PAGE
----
homotopy category
0.1 Homotopy category, fundamental groups and fundamental groupoids
Let us consider first the category^{} $Top$ whose objects are topological spaces^{} $X$ with a chosen basepoint $x\in X$ and whose morphisms^{} are continuous maps $X\to Y$ that associate the basepoint of $Y$ to the basepoint of $X$. The fundamental group^{} of $X$ specifies a functor^{} $Top\to \text{\mathbf{G}}$, with G being the category of groups and group homomorphisms^{}, which is called the fundamental group functor.
0.2 Homotopy category
Next, when one has a suitably defined relation^{} of homotopy^{} between morphisms, or maps, in a category $U$, one can define the homotopy category $hU$ as the category whose objects are the same as the objects of $U$, but with morphisms being defined by the homotopy classes of maps; this is in fact the homotopy category of unbased spaces.
0.3 Fundamental groups
We can further require that homotopies on $Top$ map each basepoint to a corresponding basepoint, thus leading to the definition of the homotopy category $h\mathit{}T\mathit{}o\mathit{}p$ of based spaces. Therefore, the fundamental group is a homotopy invariant functor on $Top$, with the meaning that the latter functor factors through a functor $hTop\to \text{\mathbf{G}}$. A homotopy equivalence^{} in $U$ is an isomorphism^{} in $hTop$. Thus, based homotopy equivalence induces an isomorphism of fundamental groups.
0.4 Fundamental groupoid
In the general case when one does not choose a basepoint, a fundamental groupoid^{} ${\mathrm{\Pi}}_{1}(X)$ of a topological space $X$ needs to be defined as the category whose objects are the base points of $X$ and whose morphisms $x\to y$ are the equivalence classes^{} of paths from $x$ to $y$.

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Explicitly, the objects of ${\mathrm{\Pi}}_{1}(X)$ are the points of $X$
$$\mathrm{Obj}({\mathrm{\Pi}}_{1}(X))=X,$$ 
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morphisms are homotopy classes of paths “rel endpoints^{}” that is
$${\mathrm{Hom}}_{{\mathrm{\Pi}}_{1}(x)}(x,y)=\mathrm{Paths}(x,y)/\sim ,$$ where, $\sim $ denotes homotopy rel endpoints, and,

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composition^{} of morphisms is defined via piecing together, or concatenation, of paths.
0.5 Fundamental groupoid functor
Therefore, the set of endomorphisms of an object $x$ is precisely the fundamental group $\pi (X,x)$. One can thus construct the groupoid^{} of homotopy equivalence classes; this construction can be then carried out by utilizing functors from the category $Top$, or its subcategory^{} $hU$, to the category of groupoids^{} and groupoid homomorphisms, $Grpd$. One such functor which associates to each topological space its fundamental (homotopy) groupoid is appropriately called the fundamental groupoid functor.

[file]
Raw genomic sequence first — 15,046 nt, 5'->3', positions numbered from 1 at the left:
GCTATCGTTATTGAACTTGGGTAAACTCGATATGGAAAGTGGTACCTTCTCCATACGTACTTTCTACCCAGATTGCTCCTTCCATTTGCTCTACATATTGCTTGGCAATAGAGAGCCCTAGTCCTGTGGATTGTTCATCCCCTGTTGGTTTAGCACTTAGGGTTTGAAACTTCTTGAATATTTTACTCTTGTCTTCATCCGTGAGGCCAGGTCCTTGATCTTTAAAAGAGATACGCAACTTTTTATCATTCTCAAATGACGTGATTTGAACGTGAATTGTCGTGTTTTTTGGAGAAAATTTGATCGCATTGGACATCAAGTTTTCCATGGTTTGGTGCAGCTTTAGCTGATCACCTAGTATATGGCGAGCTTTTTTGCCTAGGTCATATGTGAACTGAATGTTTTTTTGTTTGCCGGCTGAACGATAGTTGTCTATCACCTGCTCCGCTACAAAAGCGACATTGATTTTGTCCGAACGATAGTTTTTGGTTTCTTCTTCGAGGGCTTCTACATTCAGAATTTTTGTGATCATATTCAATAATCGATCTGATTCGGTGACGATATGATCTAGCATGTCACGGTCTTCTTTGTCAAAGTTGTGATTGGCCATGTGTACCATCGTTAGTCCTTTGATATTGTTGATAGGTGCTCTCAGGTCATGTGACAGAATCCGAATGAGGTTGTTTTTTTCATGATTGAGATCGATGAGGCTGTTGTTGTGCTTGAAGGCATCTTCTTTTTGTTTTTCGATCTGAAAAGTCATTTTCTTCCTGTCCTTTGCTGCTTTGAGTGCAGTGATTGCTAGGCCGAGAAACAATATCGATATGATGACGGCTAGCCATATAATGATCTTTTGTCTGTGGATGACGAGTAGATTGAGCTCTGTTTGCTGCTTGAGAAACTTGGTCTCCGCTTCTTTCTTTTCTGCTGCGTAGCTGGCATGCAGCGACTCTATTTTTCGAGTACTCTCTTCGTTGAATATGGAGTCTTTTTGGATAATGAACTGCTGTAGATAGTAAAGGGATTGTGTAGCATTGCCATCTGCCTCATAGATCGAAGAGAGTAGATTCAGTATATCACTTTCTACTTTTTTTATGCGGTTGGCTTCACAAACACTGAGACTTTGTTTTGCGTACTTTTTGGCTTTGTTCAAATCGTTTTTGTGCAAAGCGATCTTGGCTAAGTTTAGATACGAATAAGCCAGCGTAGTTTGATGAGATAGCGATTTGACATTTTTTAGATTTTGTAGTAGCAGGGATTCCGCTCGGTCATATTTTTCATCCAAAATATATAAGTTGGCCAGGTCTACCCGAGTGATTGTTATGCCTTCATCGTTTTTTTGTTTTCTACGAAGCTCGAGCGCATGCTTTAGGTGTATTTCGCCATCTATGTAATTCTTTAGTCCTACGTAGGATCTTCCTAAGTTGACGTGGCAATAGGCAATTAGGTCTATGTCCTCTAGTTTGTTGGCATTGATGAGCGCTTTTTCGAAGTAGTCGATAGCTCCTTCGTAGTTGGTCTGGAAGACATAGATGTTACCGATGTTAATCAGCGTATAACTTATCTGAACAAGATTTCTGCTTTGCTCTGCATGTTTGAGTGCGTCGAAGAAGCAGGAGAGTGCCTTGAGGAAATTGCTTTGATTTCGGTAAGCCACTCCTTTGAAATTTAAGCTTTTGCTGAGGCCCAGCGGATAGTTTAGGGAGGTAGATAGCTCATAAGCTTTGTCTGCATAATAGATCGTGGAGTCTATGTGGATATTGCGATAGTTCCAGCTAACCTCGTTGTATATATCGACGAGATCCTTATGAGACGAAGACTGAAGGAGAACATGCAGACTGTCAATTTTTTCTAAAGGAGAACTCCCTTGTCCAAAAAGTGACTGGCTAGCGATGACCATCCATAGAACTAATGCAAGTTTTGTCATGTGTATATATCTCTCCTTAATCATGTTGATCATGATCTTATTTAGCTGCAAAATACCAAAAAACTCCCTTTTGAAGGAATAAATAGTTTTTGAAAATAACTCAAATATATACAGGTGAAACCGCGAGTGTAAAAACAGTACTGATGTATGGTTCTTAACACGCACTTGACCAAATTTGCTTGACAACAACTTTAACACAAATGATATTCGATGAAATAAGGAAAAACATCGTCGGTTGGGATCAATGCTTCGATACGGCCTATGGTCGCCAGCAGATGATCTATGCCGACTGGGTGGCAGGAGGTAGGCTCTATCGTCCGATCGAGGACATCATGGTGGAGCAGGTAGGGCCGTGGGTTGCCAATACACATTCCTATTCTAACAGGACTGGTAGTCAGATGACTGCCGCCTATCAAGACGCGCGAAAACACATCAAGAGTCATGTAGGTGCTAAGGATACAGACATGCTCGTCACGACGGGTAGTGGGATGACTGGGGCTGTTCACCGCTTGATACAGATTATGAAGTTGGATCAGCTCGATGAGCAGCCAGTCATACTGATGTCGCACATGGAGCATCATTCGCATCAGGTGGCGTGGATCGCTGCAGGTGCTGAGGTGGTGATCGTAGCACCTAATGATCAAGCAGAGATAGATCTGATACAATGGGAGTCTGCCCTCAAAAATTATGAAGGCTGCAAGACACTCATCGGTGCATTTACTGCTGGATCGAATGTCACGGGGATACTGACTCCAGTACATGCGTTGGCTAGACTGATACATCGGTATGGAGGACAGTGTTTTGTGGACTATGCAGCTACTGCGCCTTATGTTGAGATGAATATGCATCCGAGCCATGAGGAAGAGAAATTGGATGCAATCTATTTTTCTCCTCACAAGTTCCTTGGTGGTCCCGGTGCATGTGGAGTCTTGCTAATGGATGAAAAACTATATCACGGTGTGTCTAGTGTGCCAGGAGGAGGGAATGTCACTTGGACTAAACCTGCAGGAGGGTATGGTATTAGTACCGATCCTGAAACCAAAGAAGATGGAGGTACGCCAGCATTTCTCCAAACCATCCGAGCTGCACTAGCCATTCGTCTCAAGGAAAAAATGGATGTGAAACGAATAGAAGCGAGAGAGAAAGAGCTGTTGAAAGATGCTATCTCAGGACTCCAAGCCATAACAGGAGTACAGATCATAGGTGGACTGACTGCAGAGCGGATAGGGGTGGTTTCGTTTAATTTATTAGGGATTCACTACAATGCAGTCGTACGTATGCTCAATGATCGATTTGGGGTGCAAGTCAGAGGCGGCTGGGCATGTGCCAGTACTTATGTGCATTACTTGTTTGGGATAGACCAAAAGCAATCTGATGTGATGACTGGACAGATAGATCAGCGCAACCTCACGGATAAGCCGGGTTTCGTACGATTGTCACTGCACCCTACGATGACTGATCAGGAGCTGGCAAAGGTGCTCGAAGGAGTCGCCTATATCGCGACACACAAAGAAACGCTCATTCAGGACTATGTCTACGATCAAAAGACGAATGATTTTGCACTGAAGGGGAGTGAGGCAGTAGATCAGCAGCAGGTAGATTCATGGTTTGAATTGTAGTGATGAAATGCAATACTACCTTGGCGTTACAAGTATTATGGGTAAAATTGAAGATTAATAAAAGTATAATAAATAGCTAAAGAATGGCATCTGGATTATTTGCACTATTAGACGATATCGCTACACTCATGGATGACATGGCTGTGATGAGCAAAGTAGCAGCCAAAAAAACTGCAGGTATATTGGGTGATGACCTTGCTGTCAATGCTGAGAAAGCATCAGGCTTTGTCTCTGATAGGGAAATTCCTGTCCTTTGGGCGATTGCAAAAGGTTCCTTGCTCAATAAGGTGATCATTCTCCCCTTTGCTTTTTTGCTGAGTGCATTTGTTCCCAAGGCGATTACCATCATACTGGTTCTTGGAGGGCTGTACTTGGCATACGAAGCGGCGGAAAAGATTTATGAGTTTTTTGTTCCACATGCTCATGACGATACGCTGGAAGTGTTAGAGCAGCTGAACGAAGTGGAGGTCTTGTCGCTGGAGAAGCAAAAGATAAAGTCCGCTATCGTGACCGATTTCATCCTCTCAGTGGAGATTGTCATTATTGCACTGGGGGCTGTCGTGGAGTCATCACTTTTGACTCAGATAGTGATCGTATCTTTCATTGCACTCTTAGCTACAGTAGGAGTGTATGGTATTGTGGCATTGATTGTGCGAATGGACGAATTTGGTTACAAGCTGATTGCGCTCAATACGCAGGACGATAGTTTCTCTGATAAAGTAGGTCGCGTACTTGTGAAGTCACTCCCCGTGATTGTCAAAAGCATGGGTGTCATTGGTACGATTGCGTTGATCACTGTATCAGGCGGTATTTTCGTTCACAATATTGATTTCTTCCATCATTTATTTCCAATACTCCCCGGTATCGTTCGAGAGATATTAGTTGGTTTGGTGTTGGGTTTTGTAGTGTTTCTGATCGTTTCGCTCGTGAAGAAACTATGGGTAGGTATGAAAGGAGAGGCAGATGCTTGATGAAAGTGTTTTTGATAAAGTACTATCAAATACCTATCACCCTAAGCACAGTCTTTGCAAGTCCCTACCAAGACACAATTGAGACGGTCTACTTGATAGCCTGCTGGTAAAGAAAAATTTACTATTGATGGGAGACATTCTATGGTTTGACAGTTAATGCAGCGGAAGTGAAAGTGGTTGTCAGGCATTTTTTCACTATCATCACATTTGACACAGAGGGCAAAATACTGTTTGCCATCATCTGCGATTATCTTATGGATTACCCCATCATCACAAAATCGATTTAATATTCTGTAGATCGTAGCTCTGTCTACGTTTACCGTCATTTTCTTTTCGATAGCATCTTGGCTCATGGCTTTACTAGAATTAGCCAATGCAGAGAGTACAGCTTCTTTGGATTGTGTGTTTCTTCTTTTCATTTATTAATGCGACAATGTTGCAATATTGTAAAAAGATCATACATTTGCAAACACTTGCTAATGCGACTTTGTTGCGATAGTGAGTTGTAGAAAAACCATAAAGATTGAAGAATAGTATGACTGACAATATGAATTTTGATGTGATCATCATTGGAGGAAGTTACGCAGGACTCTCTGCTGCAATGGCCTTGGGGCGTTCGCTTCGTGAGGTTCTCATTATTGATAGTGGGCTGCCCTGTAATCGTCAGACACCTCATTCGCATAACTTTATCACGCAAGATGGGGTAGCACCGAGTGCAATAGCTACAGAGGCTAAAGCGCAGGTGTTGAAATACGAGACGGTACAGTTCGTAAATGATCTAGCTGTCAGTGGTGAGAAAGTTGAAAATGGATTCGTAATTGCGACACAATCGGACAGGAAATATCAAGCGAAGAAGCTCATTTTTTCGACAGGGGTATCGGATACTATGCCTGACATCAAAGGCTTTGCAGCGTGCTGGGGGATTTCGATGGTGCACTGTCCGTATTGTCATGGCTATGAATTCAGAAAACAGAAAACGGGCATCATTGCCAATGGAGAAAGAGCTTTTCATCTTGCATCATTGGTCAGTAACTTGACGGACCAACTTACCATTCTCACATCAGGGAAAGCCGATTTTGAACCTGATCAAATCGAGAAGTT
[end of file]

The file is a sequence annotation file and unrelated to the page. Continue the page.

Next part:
0.6 An example: the category of simplicial, or CWcomplexes
As an important example, one may wish to consider the category of simplicial, or $CW$complexes and homotopy defined for $CW$complexes. Perhaps, the simplest example is that of a onedimensional $CW$complex, which is a graph. As described above, one can define a functor from the category of graphs, Grph, to $Grpd$ and then define the fundamental homotopy groupoids of graphs, hypergraphs^{}, or pseudographs^{}. The case of freely generated graphs (onedimensional $CW$complexes) is particularly simple and can be computed with a digital computer by a finite algorithm using the finite groupoids associated with such finitely generated^{} $CW$complexes.
0.6.1 Remark
Related to this concept of homotopy category for unbased topological spaces, one can then prove the approximation theorem for an arbitrary space by considering a functor
$$\mathrm{\Gamma}:\text{\mathbf{h}\mathbf{U}}\u27f6\text{\mathbf{h}\mathbf{U}},$$ 
and also the construction of an approximation of an arbitrary space $X$ as the colimit^{} $\mathrm{\Gamma}X$ of a sequence^{} of cellular inclusions of $CW$complexes ${X}_{1},\mathrm{\dots},{X}_{n}$ , so that one obtains $X\equiv colim[{X}_{i}]$.
Furthermore, the homotopy groups^{} of the $CW$complex $\mathrm{\Gamma}X$ are the colimits of the homotopy groups of ${X}_{n}$, and ${\gamma}_{n+1}:{\pi}_{q}({X}_{n+1})\u27fc{\pi}_{q}(X)$ is a group epimorphism.
References
 1 May, J.P. 1999, A Concise Course in Algebraic Topology., The University of Chicago Press: Chicago
 2 R. Brown and G. Janelidze.(2004). Galois theory and a new homotopy double groupoid^{} of a map of spaces.(2004). Applied Categorical Structures^{},12: 6380. Pdf file in arxiv: math.AT/0208211
Title  homotopy category 
Canonical name  HomotopyCategory 
Date of creation  20130322 18:17:07 
Last modified on  20130322 18:17:07 
Owner  bci1 (20947) 
Last modified by  bci1 (20947) 
Numerical id  44 
Author  bci1 (20947) 
Entry type  Topic 
Classification  msc 55P99 
Classification  msc 55R10 
Classification  msc 55R05 
Classification  msc 55R65 
Classification  msc 55R37 
Synonym  category of homotopy equivalence classes 
Related topic  FundamentalGroupoidFunctor 
Related topic  TopologicalSpace 
Related topic  ApproximationTheoremForAnArbitrarySpace 
Related topic  FundamentalGroupoid 
Related topic  RiemannianMetric 
Related topic  CohomologyGroupTheorem 
Related topic  OmegaSpectrum 
Related topic  CategoryOfGroupoids2 
Defines  fundamental groupoid 
Defines  fundamental group functor 
Defines  homotopy category 
Defines  fundamental groupoid of a topological space